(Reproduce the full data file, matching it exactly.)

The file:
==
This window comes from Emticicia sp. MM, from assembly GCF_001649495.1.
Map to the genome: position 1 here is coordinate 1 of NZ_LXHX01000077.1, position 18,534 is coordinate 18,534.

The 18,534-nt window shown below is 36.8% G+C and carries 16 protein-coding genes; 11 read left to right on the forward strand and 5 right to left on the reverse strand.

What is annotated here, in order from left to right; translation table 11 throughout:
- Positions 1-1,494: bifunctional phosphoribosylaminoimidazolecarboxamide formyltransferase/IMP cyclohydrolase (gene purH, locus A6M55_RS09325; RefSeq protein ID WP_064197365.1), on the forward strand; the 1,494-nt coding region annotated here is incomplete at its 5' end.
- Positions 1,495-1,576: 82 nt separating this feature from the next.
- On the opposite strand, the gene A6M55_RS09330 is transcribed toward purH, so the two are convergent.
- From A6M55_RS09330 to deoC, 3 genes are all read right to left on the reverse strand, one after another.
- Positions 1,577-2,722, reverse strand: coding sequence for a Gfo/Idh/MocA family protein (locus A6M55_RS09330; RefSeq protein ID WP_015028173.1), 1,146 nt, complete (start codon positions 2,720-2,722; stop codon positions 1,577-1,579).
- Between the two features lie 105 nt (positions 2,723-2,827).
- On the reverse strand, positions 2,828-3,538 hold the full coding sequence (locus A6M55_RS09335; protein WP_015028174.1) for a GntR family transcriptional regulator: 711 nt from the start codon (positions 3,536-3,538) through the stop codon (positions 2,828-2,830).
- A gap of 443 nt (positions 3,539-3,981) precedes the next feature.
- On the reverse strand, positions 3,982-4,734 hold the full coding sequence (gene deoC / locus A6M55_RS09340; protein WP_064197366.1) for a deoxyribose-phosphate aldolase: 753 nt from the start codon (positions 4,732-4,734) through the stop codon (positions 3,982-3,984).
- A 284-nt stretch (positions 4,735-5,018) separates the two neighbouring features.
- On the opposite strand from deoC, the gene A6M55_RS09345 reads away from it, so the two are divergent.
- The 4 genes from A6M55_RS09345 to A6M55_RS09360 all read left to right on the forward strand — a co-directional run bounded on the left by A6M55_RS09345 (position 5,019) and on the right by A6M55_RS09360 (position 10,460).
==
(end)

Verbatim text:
This window comes from Emticicia sp. MM, from assembly GCF_001649495.1.
Map to the genome: position 1 here is coordinate 1 of NZ_LXHX01000077.1, position 18,534 is coordinate 18,534.

The 18,534-nt window shown below is 36.8% G+C and carries 16 protein-coding genes; 11 read left to right on the forward strand and 5 right to left on the reverse strand.

What is annotated here, in order from left to right; translation table 11 throughout:
- Positions 1-1,494: bifunctional phosphoribosylaminoimidazolecarboxamide formyltransferase/IMP cyclohydrolase (gene purH, locus A6M55_RS09325; RefSeq protein ID WP_064197365.1), on the forward strand; the 1,494-nt coding region annotated here is incomplete at its 5' end.
- Positions 1,495-1,576: 82 nt separating this feature from the next.
- On the opposite strand, the gene A6M55_RS09330 is transcribed toward purH, so the two are convergent.
- From A6M55_RS09330 to deoC, 3 genes are all read right to left on the reverse strand, one after another.
- Positions 1,577-2,722, reverse strand: coding sequence for a Gfo/Idh/MocA family protein (locus A6M55_RS09330; RefSeq protein ID WP_015028173.1), 1,146 nt, complete (start codon positions 2,720-2,722; stop codon positions 1,577-1,579).
- Between the two features lie 105 nt (positions 2,723-2,827).
- On the reverse strand, positions 2,828-3,538 hold the full coding sequence (locus A6M55_RS09335; protein WP_015028174.1) for a GntR family transcriptional regulator: 711 nt from the start codon (positions 3,536-3,538) through the stop codon (positions 2,828-2,830).
- A gap of 443 nt (positions 3,539-3,981) precedes the next feature.
- On the reverse strand, positions 3,982-4,734 hold the full coding sequence (gene deoC / locus A6M55_RS09340; protein WP_064197366.1) for a deoxyribose-phosphate aldolase: 753 nt from the start codon (positions 4,732-4,734) through the stop codon (positions 3,982-3,984).
- A 284-nt stretch (positions 4,735-5,018) separates the two neighbouring features.
- On the opposite strand from deoC, the gene A6M55_RS09345 reads away from it, so the two are divergent.
- The 4 genes from A6M55_RS09345 to A6M55_RS09360 all read left to right on the forward strand — a co-directional run bounded on the left by A6M55_RS09345 (position 5,019) and on the right by A6M55_RS09360 (position 10,460).